A county road commission worker was able to deflect his employer’s attempt to defeat his Family and Medical Leave Act case by arguing that the employee was ineligible. Although the employee was, in fact, ineligible, the employer’s poorly worded employee manual appeared to promise FMLA coverage to the employee. That was enough for the 6th Circuit Court of Appeals to decide the employee was allowed to go forward to trial with the argument that the employer should be legally barred from arguing about eligibility as a result of the misrepresentation and the employee’s reliance upon it.
The worker who sued was Terry Tilley, an employee of the Kalamazoo County Road Commission. In late July 2011, Tilley’s supervisor reprimanded him for failing to complete certain assignments on time. The supervisor imposed a new set of deadlines by which Tilley must have his work finished or else face additional punishment, including job termination. On the morning of the last day for completing one of the assignments, Tilley suffered a medical event that led to his admission to a hospital, from which he was not released until the next day.
A week and a half later, the employer terminated the employee. Tilley sued, accusing his employer of both FMLA interference and retaliation. The trial court granted summary judgment to the employer. Tilley could not maintain an FMLA case because he was not an eligible employee, and he was not eligible because his employer did not employ 50 or more employees within 75 miles of Tilley’s workplace, the trial court ruled.
The 6th Circuit threw out that decision. The employer and the trial court were correct that Tilley was not eligible for FMLA leave because the road commission had fewer than 50 employees situated within 75 miles of Tilley’s workplace. However, the employee should have been allowed to proceed with his argument that the employer was legally forbidden from raising this issue of Tilley’s ineligibility.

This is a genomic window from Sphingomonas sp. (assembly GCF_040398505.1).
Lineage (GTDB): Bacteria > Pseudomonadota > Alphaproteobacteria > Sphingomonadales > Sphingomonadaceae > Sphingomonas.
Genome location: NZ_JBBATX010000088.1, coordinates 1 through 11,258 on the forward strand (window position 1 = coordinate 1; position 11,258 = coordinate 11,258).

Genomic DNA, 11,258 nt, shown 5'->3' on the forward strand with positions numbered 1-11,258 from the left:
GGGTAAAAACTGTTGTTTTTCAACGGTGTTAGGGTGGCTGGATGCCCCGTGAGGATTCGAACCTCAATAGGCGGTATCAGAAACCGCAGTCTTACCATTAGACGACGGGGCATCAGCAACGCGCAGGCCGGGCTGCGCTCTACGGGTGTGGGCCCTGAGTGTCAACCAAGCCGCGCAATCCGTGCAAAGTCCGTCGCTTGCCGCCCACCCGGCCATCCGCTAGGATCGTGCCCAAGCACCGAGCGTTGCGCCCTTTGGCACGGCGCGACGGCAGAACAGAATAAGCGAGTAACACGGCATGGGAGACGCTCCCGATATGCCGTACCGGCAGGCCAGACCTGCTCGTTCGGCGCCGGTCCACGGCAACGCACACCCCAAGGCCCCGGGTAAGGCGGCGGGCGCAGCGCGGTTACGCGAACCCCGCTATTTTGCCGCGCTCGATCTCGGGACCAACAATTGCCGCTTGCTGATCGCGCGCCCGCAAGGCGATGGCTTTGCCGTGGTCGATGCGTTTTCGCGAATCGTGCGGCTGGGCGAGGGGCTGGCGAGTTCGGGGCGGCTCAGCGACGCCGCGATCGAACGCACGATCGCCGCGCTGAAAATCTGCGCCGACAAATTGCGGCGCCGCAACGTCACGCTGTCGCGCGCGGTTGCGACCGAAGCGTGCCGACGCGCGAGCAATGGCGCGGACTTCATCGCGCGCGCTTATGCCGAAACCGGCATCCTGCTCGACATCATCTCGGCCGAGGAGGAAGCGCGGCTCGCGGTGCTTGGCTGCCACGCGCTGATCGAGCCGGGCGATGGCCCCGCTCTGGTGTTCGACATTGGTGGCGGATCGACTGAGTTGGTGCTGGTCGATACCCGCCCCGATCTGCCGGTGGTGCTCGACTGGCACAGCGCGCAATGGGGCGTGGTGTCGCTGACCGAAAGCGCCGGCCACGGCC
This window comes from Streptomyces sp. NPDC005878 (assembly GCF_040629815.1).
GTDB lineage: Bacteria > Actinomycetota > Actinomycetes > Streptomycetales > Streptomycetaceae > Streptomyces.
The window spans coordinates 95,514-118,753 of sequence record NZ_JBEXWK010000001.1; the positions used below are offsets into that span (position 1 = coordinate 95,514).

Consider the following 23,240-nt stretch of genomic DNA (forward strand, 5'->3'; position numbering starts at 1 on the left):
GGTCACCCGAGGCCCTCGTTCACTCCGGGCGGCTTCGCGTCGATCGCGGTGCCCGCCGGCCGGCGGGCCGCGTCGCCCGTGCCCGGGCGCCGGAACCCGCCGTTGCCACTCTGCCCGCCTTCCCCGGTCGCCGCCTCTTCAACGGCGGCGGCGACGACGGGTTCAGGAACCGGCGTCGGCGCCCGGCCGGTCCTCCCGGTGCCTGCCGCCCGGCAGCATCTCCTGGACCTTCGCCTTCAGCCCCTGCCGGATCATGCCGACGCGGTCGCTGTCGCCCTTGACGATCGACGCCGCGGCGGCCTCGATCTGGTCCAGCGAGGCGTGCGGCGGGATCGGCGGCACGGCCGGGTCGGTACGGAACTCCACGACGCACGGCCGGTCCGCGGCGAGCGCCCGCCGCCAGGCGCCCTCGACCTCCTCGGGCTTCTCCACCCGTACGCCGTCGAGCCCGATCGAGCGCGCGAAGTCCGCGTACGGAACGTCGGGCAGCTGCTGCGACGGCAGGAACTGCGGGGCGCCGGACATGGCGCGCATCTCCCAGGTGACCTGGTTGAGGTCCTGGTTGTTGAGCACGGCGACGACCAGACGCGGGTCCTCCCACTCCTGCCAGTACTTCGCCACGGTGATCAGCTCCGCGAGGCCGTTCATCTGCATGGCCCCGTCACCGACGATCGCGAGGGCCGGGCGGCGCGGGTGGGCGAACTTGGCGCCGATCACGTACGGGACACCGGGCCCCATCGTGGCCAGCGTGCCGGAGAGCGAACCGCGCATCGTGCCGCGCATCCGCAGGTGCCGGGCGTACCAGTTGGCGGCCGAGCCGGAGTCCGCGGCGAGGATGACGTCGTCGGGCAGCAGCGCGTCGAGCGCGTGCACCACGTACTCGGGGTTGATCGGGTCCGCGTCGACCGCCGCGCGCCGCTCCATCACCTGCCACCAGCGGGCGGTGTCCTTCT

Under the law, an employer may be barred from making an argument if the employer made to the employee a clear misrepresentation of a material fact, the employee reasonably relied on that misstatement, and the employee’s reliance on the statement was ultimately to his detriment.
In Tilley’s case, the road commission’s employee manual stated that employees who worked at least 1,250 hours in the previous 12 months were covered. The manual neglected to qualify this statement by mentioning the 50-employee/75-mile eligibility rule. As written, the manual appeared to promise falsely that all employees working 1,250 or more hours in the previous calendar year were covered under the FMLA.
This misrepresentation, and the employee’s sworn testimony that he relied on it and its promise of FMLA coverage when he chose to leave work without finishing his assignment, were enough to raise a potential FMLA case. Tilley’s FMLA case should have been allowed to proceed to a trial.
This case provides a fairly clear warning for Tennessee employers. An employee who was ineligible for FMLA leave was able to take his FMLA case to trial merely because the employer issued its employees a badly worded manual that appeared to overstate the range of employees covered by the FMLA. If you, as a Tennessee employer, want to ensure that you’re doing everything necessary to protect yourself from FMLA litigation, you should consult with knowledgeable employment law counsel. The dedicated Tennessee FMLA attorneys at Mays & Kerr can help. Our attorneys can offer you the assistance you need to ensure that you have not opened yourself to unneeded exposure.
To speak with one of our lawyers about your case, call 1-877-986-5529.
More blog posts:
Sixth Circuit Upholds Ruling for Employer in FMLA, Pregnancy Discrimination Dispute, Atlanta Employment Attorneys Blog, Oct. 28, 2015
Employee Can Use Information Submitted Post-Termination to Prove Part of FMLA Case, Atlanta Employment Attorneys Blog, Aug. 19, 2015